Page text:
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Take A Lesson

What the author of <I>Business Lessons for Young Entrepreneurs</I> can teach you

This story appears in the November 2000 issue of Entrepreneurs Start-Ups magazine.

You've dreamt of it since the day you opened your first lemonade stand-the day when your brilliant business idea would yield both financial and emotional rewards. Now you're all grown up and ready to embark on your entrepreneurial journey, but before you leap, we've rustled up an expert to give you the ins and outs of what you really need to know about being your own boss. Mark D. Csordos, author of Business Lessons For Young Entrepreneurs (Customer Service Training Essentials) offers some of what he learned from starting, running and eventually selling his own secret shopping business. If you want to learn how to avoid common pitfalls that can derail budding entrepreneurs, take heed.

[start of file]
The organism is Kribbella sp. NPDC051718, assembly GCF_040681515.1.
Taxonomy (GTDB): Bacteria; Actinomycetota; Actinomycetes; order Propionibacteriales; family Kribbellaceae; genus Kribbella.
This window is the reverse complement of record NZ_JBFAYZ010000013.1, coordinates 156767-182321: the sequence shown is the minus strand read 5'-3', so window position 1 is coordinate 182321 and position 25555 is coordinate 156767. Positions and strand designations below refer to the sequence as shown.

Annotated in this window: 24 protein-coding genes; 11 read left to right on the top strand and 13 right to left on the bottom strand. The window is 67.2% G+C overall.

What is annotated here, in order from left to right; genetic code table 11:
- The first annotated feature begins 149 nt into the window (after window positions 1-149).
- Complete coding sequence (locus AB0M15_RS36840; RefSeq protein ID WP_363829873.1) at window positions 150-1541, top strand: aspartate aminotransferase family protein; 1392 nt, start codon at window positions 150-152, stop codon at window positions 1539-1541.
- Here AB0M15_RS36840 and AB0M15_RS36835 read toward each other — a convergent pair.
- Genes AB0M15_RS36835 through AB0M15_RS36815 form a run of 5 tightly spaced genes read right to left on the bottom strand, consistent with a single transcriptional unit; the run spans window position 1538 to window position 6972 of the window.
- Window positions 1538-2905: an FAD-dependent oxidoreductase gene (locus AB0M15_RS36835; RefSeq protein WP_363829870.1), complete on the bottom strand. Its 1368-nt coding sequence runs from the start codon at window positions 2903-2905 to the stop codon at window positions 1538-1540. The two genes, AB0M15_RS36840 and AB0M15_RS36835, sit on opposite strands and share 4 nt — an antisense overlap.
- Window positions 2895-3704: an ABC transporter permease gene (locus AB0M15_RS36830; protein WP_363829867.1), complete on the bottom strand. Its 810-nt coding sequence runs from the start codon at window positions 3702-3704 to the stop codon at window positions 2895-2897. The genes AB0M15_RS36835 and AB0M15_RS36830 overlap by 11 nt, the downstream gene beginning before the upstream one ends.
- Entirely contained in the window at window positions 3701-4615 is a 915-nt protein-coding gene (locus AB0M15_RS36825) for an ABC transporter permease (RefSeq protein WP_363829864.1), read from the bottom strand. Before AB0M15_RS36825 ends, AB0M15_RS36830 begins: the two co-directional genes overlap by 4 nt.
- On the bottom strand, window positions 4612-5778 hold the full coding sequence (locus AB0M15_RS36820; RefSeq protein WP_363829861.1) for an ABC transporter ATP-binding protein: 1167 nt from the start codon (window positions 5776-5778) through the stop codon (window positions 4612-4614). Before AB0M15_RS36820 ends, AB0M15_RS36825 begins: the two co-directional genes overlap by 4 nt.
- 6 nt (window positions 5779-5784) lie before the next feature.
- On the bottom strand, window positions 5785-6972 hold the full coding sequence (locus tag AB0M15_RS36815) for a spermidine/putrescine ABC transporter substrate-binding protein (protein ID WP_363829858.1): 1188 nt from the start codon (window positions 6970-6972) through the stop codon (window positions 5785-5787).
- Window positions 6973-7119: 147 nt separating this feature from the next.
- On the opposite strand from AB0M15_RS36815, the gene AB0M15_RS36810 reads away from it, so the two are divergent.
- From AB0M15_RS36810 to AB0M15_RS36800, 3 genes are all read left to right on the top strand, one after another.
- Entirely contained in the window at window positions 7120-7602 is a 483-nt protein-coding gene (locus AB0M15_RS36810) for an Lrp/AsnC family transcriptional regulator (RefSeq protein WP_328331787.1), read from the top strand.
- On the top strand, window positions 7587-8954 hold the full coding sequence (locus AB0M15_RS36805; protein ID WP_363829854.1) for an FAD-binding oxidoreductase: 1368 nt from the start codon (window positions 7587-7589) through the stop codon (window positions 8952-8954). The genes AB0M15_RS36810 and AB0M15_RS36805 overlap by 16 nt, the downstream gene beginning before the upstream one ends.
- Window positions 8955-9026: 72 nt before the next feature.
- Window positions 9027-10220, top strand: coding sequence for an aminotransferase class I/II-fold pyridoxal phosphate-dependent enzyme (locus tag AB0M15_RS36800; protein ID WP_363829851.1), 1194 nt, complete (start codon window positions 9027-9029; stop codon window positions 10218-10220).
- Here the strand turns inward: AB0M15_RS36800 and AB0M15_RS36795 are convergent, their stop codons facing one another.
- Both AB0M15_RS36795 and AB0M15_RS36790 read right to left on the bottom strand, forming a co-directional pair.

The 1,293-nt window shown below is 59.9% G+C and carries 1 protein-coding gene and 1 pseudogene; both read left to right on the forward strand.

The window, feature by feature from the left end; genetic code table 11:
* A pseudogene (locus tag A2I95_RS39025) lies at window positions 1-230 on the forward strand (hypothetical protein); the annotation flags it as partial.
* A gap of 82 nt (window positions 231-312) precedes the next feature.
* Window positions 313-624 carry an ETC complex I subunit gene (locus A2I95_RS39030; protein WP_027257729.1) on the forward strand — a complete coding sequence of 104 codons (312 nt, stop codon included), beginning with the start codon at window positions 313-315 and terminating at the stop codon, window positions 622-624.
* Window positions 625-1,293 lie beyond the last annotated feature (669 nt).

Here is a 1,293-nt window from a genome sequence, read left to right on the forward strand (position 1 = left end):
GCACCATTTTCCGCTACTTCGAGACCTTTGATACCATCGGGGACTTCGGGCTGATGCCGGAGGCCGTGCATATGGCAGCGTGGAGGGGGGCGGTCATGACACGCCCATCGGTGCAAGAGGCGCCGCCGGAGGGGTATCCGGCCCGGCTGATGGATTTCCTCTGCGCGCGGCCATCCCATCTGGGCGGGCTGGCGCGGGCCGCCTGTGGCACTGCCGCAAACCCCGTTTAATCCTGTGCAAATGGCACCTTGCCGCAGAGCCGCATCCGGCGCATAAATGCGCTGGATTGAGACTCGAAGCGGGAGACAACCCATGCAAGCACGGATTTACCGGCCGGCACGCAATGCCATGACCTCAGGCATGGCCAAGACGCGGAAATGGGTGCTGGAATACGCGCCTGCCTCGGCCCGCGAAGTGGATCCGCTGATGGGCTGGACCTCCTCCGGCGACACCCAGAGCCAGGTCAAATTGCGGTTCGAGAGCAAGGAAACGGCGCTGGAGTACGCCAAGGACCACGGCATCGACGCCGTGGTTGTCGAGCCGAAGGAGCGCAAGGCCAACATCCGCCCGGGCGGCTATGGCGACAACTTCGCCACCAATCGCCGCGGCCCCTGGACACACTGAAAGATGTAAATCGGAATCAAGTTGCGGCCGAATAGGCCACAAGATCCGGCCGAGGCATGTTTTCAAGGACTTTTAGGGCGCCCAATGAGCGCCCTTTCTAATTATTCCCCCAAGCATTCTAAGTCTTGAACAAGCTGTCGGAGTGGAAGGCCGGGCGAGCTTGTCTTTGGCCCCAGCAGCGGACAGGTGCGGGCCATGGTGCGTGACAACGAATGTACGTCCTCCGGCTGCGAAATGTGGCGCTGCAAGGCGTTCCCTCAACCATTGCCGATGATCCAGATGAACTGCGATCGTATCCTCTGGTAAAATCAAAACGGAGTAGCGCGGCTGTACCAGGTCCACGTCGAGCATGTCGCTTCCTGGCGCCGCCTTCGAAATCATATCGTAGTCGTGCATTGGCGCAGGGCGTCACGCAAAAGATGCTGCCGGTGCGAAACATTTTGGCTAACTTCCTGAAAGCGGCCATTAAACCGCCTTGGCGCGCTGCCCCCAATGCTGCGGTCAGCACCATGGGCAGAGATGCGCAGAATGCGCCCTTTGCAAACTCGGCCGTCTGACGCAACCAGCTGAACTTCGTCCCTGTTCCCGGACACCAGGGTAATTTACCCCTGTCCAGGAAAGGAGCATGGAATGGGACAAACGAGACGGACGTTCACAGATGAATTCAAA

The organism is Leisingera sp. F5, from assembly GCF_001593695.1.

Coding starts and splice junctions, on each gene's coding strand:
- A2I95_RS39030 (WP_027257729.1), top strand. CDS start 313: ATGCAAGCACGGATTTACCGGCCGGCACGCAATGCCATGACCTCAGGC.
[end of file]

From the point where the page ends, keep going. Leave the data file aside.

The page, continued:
• Be focused. You are young and chock-full of ideas, but for your business to really work, you have to focus on the most promising idea. Says Csordos, "When I was [running] my mystery shopping [business], I was working 80 hours a week. And if I tried to write the book back then, there's no way I could have done it. I just focused on the mystery shopping and made that successful. And when I sold [the business], all I did was write the book."
  • Learn to communicate. Just being excited about your idea is not enough. You have to learn how to communicate that excitement to others-be they investors, clients or customers. And remember that it's always better to be short and to the point-there's nothing more painful than a presentation or written proposal that drones on for eons. "Force yourself to have certain parameters before you write something," advises Csordos. "[Ask yourself]: What is the most important thing? What would I want to know?" If this is a problem area, a class on communication or public speaking may help.

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